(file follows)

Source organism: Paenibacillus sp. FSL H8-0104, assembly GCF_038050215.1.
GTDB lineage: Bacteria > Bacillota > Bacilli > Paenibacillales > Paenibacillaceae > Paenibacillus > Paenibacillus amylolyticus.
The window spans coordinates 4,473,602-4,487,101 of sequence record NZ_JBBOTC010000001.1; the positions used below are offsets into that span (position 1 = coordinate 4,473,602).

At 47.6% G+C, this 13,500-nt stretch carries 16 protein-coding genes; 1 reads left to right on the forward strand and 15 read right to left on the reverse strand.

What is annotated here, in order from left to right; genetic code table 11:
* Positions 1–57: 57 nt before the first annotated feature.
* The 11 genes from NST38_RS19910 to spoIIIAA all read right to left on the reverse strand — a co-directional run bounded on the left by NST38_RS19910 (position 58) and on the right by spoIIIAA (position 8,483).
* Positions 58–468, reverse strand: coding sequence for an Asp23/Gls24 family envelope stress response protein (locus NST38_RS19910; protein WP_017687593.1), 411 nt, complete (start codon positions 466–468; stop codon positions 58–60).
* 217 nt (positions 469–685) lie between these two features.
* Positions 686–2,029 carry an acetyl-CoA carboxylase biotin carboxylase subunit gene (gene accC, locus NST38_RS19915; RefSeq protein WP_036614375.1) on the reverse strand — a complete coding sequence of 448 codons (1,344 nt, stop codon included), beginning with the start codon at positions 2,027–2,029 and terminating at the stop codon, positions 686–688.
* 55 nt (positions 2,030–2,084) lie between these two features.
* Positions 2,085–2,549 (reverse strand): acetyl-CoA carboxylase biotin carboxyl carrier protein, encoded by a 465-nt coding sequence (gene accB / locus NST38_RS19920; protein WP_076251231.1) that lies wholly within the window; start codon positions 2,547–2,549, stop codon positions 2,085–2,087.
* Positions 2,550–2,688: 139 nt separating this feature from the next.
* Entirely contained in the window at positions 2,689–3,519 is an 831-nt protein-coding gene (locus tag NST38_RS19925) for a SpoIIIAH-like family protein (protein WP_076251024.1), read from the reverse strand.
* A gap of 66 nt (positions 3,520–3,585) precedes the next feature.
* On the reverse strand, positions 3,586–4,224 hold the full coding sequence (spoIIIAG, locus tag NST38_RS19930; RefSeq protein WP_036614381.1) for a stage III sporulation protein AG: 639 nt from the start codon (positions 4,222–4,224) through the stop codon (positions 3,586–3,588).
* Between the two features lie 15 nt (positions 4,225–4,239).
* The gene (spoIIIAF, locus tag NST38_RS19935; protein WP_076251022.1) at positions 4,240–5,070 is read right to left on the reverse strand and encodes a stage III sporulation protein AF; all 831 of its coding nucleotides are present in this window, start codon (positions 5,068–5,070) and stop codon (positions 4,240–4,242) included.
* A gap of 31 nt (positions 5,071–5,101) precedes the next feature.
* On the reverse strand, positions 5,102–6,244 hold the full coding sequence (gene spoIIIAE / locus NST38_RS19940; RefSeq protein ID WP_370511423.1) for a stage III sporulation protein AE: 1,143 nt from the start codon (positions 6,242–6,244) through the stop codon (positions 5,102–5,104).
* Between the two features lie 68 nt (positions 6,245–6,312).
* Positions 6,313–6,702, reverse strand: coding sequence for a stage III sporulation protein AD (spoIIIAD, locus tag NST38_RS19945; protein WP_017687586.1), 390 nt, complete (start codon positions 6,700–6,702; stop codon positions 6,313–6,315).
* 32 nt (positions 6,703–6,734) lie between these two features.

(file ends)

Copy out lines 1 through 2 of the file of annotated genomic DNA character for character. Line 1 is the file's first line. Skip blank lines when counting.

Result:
Source organism: Paenibacillus sp. FSL H8-0104, assembly GCF_038050215.1.
GTDB lineage: Bacteria > Bacillota > Bacilli > Paenibacillales > Paenibacillaceae > Paenibacillus > Paenibacillus amylolyticus.